I went to see The Hobbit on Saturday; along with most everybody else, I had been looking forward to it for a while. Normally, I don't read a book shortly before seeing the movie, but as it happens I did re-read the book quite recently, detachable cover and all (I got it as part of a boxed set for Christmas when I was a senior in high school). The story is so familiar to me that even without having it fresh in my mind, I would have noticed the places where Peter Jackson inserted material.
I've read that most of the added scenes can be traced to material in the appendices of The Lord of the Rings. It seems reasonable of Mr. Jackson to tie this movie (and the rest of the trilogy) to his prior work. The Hobbit (as a book) has an entirely different flavor, a lighter and more humorous tone, than the somber Lord of the Rings; I remember having to adjust to the change in atmosphere when I first read the books. The Hobbit is a caper, but LOTR is an epic. Mr. Jackson has emphasized the aspects of the story that place The Hobbit more firmly within the sequence of events leading up to the cataclysmic episodes in the later books.
So seeing the movie is both like and unlike reading the book; it is a little jarring if you go to the theater expecting absolute faithfulness to Tolkien's story as originally written. I agree with those who think some of the scenes were a bit long. (I thought we'd never get out of the Orcs' tunnels, but I felt the same way when I read the book. And the scenes with Radagast in the forest seemed misplaced, almost as if they been transplanted from a Disney movie.)
All of that aside, any combination of Tolkien and Peter Jackson is bound to have its share of magic, and it was fun to see The Hobbit on the big screen. One thing Mr. Jackson has always emphasized is the heroic nature of the quest; in LOTR he poignantly addressed the characters' struggles to live up to the enterprise and the ways in which their adventures changed (and scarred) them. The fellowship of the ring came together to accomplish something more important than individual ambition; in serving something larger, all of its members (even the weak ones) grew. In The Hobbit, Mr. Jackson seems intent on bringing out in a similar way the noble aspects of Bilbo and his companions. Not merely disgruntled treasure-seekers, the dwarves are in search of a home and a legacy that has been violently taken from them. No longer simply their bewildered "burglar," Bilbo becomes sympathetic to their loss and their real emotional need to reclaim their inheritance.
If any young person happens to be reading this, you may not have had the experience of a book (or a movie) somehow becoming different as you come back to it over time. It's happened to me with books I didn't like the first time around (like Moby-Dick, now in my dissertation, if you can imagine) and with books I've always loved. The first time I read The Hobbit, it was simply a very enjoyable, highly imaginative fantasy. It stayed that way for a long time, but when I started studying mythology, I was able to see it and LOTR in the light of a hero's journey and to understand intellectually the story's appeal. Then a little more time went by, and wow, the stories and characters took on an even more vivid hue as I started to recognize myself and other people I know in them.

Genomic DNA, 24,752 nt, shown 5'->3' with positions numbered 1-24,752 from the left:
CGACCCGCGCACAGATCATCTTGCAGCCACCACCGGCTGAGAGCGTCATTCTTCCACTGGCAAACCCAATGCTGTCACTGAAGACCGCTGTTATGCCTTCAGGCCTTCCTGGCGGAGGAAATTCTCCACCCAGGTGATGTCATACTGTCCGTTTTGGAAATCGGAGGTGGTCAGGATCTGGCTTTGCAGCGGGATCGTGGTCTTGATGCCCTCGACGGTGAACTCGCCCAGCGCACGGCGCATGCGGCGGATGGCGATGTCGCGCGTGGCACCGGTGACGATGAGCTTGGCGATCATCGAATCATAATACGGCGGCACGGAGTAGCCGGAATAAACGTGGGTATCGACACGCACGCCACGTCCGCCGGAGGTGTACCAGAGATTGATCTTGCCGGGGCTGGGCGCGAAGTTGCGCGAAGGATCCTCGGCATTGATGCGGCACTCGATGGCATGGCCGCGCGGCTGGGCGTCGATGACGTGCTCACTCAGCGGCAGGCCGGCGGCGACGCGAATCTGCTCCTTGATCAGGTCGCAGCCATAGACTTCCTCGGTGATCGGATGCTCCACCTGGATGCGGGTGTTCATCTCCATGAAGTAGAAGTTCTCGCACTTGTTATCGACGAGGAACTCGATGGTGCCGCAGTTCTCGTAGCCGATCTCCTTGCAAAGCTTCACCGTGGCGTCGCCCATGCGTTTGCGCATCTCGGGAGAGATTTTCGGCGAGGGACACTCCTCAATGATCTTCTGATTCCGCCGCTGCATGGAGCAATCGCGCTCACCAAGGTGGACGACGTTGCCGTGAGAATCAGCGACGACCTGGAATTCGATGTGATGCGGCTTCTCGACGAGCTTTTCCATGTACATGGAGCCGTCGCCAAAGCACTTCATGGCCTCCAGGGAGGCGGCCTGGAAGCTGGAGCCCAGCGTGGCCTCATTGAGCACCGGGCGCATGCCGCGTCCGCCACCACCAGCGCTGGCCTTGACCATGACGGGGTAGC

In the introductory pages of my edition of the The Hobbit are the words of a commentator, Peter S. Beagle, who states, "Lovers of Middle-Earth want to go there. I would myself, like a shot." Imagine your surprise when you finally figure out that you don't have to go there because you're there already. Tolkien's world is really just a mirror, showing us ourselves, in costume, dropped into an imaginary setting, as myths tend to do. I just recently realized how completely familiar Bilbo's conflicted nature, the respectable, tea-cake loving Baggins side, and the wildly adventurous Took side, were to me. I also share his love of meals and the comforts of home. (I had always wanted to be an elf, but it turns out I'm more of a hobbit. You can't always get what you want.)
At the movie's end, Thorin and company are standing on the eagles' rock, looking eagerly toward the Lonely Mountain, with Bilbo declaring, "I do believe the worst is behind us" (of course it isn't -- there are two more movies to go). I don't know about you, but my reaction to that was a wry and painful sympathy. They haven't even gotten to the spiders yet, much less Smaug! This is where Bilbo and I part company: if it had been me, considering all the Orcs, wargs, and trolls I had already bested, I would have been demanding that someone take me back to Rivendell, poste-haste, for some R & R, river views, and a permanent hiatus. Of course, then there wouldn't have been a story.
Thank goodness for heroes!